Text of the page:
“Hapag-Lloyd currently develops mobile applications for Africa’s uniquely prevalent mobile economy. Another aspect that facilitates efficient container trade from/to Africa is the investments being made into building updated infrastructure to cope with the continents’ growth. Also, free trading zones within Africa like the Economic Community of West African States (ECOWAS) play a role in facilitating trade,” added Osman.
“One of the main challenges is the infrastructure development in terminal, road and rail. Also, internet connectivity is relatively low per person although it is the fastest growing in the world. Compliance is another challenge as well as language and cultural diversity,” cited Osman.
He observed that there are a lot of investments in the industry leading to several new or upgraded ports that are currently under construction across the continent. However, there is still too little investment into cross- border infrastructure (rail networks/roadways), which limits the growth of landlocked countries.
The African countries with best shipping connectivity are where international shipping routes connect to hub ports, in Morocco, Egypt and South Africa. They are followed by sub-regional load centres, notably Djibouti, Togo and Mauritius. Last year, Djibouti launched the first phase of Africa's biggest free-trade zone. In 2017, Djibouti unveiled three new ports and a railway linking it to landlocked Ethiopia, as part of its bid to become a global trade and logistics hub. Apart from its geography, what has helped these countries to be leaders in African container shipping is the public and private investments, port reforms, and improved transit to connect to neighbouring landlocked countries.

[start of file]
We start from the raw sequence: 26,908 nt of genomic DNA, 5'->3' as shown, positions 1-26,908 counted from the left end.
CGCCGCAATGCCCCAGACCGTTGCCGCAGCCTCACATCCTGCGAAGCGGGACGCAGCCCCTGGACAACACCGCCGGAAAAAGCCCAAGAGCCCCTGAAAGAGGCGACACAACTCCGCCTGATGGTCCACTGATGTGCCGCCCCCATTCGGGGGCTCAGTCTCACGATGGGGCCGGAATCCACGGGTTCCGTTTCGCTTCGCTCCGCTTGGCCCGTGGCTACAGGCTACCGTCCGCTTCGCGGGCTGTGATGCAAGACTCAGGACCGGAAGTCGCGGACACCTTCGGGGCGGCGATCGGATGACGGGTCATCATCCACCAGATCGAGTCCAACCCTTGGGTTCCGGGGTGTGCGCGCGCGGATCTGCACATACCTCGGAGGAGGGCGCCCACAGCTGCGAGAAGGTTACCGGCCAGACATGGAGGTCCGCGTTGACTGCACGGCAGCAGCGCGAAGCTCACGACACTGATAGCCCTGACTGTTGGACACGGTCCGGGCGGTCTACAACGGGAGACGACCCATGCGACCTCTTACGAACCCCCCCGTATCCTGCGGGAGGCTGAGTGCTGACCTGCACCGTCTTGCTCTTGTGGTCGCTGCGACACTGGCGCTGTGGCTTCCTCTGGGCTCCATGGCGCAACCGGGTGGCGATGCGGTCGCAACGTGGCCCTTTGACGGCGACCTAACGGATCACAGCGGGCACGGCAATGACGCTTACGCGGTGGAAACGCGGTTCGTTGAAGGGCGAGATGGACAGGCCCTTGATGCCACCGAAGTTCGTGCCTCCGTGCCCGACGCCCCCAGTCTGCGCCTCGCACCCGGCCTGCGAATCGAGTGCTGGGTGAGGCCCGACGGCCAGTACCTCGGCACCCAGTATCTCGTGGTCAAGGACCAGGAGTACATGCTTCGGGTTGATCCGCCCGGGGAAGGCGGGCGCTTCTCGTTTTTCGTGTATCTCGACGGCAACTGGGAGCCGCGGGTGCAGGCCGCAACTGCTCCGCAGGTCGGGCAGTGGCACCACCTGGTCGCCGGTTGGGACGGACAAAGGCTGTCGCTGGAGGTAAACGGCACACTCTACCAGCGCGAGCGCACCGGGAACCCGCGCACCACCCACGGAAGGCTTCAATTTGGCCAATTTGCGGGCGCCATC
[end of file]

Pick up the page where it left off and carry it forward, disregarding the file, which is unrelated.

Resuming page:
Only 13 percent of Africa's trade is with other African trading partners. African free trade zones and the removal of tariff barriers are essential for efficient cross-border trade. This is currently being implemented in Nigeria and Kenya significantly.
Interestingly, the cost of shipping both 20-foot and 40-foot containers to Lagos ports in Nigeria from New York in the US is the world’s most expensive, as per the analysis of MoverDB, an online resource for international shipping. This is mainly due to the congestion at the ports, slow pace of inspections and offloading cargo. Nigeria is the largest economy in Africa owing to its crude oil exports and heavily relies on imports. MoverDB analysis also stated that the ports’ inefficiencies have for years enabled corruption from middlemen promising to clear goods for a fee.
On the other hand, Kenya's Kisumu port plans to undergo a massive restoration to create a trade and logistics alternative to the port of Mombasa. Daniel Manduku, MD, Kenya Ports Authority (KPA) said, “We have launched the first phase of the rehabilitation project to remove the water hyacinth. After that, we shall start the actual construction work of the pier, extension of the quayside to 900 metres, a new office block, workshops, and a slipway.” The Kenya Railways Corporation (KRC) would also rehabilitate the old railway line from Nakuru to Kisumu. Kisumu is the third largest city in Kenya and a commercial centre with diverse and partly unexploited resources in agriculture, commercial, industrial, tourism and transport services.